© 2013

Transnational Influences on Values and Practices in Nordic Educational Leadership

Is there a Nordic Model?

  • Lejf Moos

Part of the Studies in Educational Leadership book series (SIEL, volume 19)

Table of contents

  1. Front Matter
    Pages i-xx
  2. Lejf Moos
    Pages 1-16
  3. Country Cases

    1. Front Matter
      Pages 17-17
    2. Lejf Moos, Klaus Kasper Kofod, Katrin Hjort, Peter Henrik Raae
      Pages 19-30
    3. Mikael Holmgren, Olof Johansson, Elisabet Nihlfors
      Pages 73-85
  4. Thematic Chapters

    1. Front Matter
      Pages 87-87
    2. Lejf Moos, Börkur Hansen, Göran Björk, Olof Johansson
      Pages 113-131
    3. Michael Uljens, Jorunn Møller, Helene Ärlestig, Lars Frode Frederiksen
      Pages 133-157
    4. Lejf Moos, Olof Johansson, Guri Skedsmo
      Pages 159-172
    5. Olof Johansson, Mikael Holmgren, Elisabet Nihlfors, Lejf Moos, Guri Skedsmo, Jan Merok Paulsen et al.
      Pages 173-192
    6. Elisabet Nihlfors, Olof Johansson, Lejf Moos, Jan Merok Paulsen, Mika Risku
      Pages 193-212
    7. Lejf Moos
      Pages 213-223
  5. Back Matter
    Pages 225-228

About this book


This book explores to what extent transnational influences change national/local values and practices in the Nordic educational systems. It provides country cases and thematic chapters that give nuanced insights into the influence of transnational agencies on national governance and discourses. It describes how national discourses and regulation influences school leadership values, culture and practice, in competition with traditional values.

The transnational and global discourse on educational leadership is mostly formed according to Anglo-American thinking and tradition. Pivotal foundations of this discourse are strong hierarchical societies/class societies with liberal democracies, and clearly streamed education systems. The Nordic discourse, however, builds on a more equal society and flat hierarchies with participatory democracy, and on comprehensive schooling with strong local community roots. Leadership thinking and practices are formed by the culture and context they are part of: they are primarily shaped by the national/local values, traditions and practices, and only partially shaped by politics, discourses and literature. Due to the fact that a great deal of the literature that is being used in the Nordic contexts is of Anglo-American origin and many of the research projects have Anglo-American foundations, it is difficult to distinguish the sources for leadership thinking and practice. This book distinguishes the Nordic from the Anglo-American thinking and presents important findings and arguments for leadership practitioners inside as well as outside the Nordic countries.​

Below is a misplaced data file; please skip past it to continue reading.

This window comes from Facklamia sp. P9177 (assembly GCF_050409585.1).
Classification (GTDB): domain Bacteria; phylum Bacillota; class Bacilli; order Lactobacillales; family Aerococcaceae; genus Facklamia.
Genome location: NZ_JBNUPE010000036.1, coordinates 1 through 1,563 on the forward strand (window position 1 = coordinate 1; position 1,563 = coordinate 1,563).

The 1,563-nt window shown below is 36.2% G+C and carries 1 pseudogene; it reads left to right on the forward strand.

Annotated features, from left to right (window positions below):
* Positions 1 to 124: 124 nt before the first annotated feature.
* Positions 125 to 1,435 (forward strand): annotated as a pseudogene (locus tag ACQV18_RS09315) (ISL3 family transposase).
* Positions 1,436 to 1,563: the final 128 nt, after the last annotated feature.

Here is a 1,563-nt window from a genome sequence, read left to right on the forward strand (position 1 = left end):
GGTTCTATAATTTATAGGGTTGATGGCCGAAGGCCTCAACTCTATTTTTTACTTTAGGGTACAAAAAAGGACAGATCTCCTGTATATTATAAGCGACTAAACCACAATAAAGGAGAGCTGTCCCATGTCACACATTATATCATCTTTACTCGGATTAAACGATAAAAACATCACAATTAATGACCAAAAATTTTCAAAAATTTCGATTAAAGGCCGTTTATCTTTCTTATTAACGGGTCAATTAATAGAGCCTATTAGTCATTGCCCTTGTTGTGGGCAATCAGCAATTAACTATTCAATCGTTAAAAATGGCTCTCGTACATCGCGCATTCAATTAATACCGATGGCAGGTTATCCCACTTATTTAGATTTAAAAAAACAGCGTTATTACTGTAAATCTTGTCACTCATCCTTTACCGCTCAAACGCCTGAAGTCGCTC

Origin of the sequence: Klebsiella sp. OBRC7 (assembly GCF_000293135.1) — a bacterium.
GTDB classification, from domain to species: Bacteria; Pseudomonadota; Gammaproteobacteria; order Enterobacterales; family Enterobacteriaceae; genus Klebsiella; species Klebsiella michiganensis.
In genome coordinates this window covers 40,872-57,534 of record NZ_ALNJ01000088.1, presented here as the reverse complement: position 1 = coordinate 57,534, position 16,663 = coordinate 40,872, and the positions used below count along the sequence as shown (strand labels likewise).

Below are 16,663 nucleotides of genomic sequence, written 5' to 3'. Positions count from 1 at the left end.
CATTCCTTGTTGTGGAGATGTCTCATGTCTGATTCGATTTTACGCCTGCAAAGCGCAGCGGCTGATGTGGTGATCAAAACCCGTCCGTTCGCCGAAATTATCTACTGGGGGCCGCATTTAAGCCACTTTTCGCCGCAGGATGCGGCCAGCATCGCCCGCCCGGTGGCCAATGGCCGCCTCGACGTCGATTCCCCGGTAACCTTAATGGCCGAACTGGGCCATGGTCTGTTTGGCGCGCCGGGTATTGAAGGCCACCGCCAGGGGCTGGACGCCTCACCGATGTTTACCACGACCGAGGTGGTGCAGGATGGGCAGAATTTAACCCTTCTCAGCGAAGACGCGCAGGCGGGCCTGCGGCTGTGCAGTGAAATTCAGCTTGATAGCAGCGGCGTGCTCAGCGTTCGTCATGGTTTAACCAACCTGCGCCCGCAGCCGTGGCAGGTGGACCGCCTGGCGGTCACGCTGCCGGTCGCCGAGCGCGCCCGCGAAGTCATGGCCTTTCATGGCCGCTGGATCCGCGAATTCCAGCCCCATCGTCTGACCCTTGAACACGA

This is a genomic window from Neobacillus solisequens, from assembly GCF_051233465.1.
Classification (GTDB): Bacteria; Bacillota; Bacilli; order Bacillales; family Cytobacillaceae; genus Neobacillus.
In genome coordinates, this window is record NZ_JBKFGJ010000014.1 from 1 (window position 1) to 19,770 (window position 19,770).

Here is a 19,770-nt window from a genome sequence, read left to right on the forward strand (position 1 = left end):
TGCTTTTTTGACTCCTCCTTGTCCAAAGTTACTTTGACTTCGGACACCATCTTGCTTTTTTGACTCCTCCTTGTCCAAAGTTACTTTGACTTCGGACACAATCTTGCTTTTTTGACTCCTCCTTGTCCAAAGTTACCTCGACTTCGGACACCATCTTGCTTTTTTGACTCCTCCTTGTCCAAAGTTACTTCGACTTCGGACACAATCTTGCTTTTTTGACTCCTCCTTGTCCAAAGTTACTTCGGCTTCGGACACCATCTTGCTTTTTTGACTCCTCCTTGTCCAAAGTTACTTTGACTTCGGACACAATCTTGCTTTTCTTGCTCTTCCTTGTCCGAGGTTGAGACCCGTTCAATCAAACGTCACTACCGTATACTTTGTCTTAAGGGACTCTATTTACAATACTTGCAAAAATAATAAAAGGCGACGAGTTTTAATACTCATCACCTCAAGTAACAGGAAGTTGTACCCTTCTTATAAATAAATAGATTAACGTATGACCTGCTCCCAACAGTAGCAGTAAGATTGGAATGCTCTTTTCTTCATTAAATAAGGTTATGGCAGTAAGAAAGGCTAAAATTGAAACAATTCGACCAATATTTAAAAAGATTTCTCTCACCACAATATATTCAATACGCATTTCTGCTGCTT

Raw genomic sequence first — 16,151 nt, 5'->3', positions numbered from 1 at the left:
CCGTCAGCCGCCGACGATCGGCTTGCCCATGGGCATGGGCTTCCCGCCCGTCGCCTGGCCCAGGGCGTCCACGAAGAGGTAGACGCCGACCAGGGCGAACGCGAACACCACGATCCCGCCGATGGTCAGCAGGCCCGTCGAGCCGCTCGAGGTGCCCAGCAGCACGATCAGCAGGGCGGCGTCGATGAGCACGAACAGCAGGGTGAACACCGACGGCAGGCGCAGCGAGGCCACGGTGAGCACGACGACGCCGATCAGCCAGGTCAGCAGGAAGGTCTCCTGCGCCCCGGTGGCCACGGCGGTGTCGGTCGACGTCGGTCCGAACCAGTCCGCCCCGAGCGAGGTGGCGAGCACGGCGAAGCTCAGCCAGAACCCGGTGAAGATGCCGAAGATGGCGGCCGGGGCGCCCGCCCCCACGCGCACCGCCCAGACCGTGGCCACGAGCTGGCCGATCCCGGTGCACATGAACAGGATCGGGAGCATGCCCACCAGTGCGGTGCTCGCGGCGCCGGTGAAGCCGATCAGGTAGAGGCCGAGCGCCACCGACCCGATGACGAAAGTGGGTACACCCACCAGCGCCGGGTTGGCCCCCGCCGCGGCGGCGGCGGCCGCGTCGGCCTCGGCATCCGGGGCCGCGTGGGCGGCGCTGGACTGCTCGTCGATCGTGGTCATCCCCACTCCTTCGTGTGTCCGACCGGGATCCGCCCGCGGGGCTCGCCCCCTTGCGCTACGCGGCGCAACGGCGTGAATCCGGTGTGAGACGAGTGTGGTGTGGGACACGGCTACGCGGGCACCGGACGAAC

Anglo-American thinking and tradition Nordic educational politics Nordic educational practice participatory democracy school leadership values, culture and practice traditional cultures and discourses

Editors and affiliations

  • Lejf Moos
    • 1
  1. 1., Department of EducationAarhus UniversityCopenhagenDenmark

Bibliographic information